Words by Audra Tracy | Photo by Jeremy Gordon
As I gazed hopelessly through a cloudy window on 6th Street, trying to catch at glimpse of Jack White’s badge-only show during SXSW, I knew the universe would soon repay me for my shameless rock n roll patronage. I knew that when I got back on my home turf, I would be front and center for a New York City throw-down at the hands of a musical monster.
And the rock n roll gods are good. Just a few weeks since I watched Jack White’s gig from a friggin’ sidewalk, the seventh son announced a special one-night-only performance at the extremely intimate Webster Hall on the Lower East Side. The show was to be broadcast live on YouTube, with film legend Gary Oldman in the director’s chair. SXS-what?
He thrilled us with The White Stripes, the Raconteurs, and the Dead Weather, built his own vinyl empire with Third Man Records, and now his pockets are so full, he can do anything he damn well pleases. Jack White is such a baller that he brought TWO bands with him to help promote his debut solo album, Blunderbuss.
Ladies first. White’s back-up band for set one, the Peacocks, consisted of six beautiful women who also knew how to keep up with him onstage. Just like at SXSW, the show opened with the old White Stripes tune ‘Dead Leaves and the Dirty Ground’, working fans into a feverish rapture.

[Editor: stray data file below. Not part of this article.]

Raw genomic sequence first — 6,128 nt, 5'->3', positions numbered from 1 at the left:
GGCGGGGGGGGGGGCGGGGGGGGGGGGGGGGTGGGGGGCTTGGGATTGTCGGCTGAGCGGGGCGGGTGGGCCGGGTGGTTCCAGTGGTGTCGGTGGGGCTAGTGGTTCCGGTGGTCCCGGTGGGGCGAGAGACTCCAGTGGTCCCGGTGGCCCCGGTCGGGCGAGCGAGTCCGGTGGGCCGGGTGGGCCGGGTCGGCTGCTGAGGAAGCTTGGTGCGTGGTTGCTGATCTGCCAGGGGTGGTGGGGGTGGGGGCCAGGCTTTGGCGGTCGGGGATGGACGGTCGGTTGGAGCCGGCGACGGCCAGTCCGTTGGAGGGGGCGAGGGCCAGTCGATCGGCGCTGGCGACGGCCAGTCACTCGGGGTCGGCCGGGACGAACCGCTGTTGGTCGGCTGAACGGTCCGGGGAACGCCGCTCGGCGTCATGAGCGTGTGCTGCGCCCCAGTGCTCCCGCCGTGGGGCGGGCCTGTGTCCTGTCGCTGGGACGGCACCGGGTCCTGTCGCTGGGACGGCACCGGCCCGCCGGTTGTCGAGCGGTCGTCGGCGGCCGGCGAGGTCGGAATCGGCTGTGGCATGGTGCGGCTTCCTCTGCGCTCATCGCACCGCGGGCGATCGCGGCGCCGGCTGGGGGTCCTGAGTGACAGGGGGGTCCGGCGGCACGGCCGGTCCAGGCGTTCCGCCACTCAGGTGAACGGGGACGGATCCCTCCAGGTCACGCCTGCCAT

As he introduced tracks from Blunderbuss, you could hear how much Nashville living has rubbed off on this Detroit native. Fiddles, pedal steel guitars, and an upright bass added some twang to new tracks like ‘Love Interruption’ and the soul-rattling set closer ‘Take Me With You When You Go’.
After a brief intermission, Jack White ditched his baby blue suit and reemerged dressed in all black with his all male band, Los Buzzardos. Whereas the Peacocks brought out the Southern gentleman in White, Los Buzzardos seemed to awaken his inner animal. The guitar god we know and love lit the cannon on set two with his latest single, ‘Sixteen Saltines’.
White showed off a staggering range of styles, moving from acoustic to electric to keys with the greatest of ease. He seemed just as comfortable channeling Hank Williams (‘You Know That I Know’) and Leadbelly (‘Goodnight Irene’) as he did shredding up rock anthems like his biggest hit, ‘Seven Nation Army’.
When it comes to a gig of this caliber, take it from fellow audience members Jim Carrey and Jay-Z – life truly is better on the guest list.
Dead Leaves and the Dirty Ground
Freedom At 21
Two Against One
I’m Slowly Turning Into You
Screwdriver>Blue Blood Blues
Take Me With You When You Go
I Cut Like a Buffalo
Weep Themselves to Sleep
Trash Tongue Talker
You Know That I Know
We’re Going to be Friends
Seven Nation Army
TheWaster.com | Seventh Son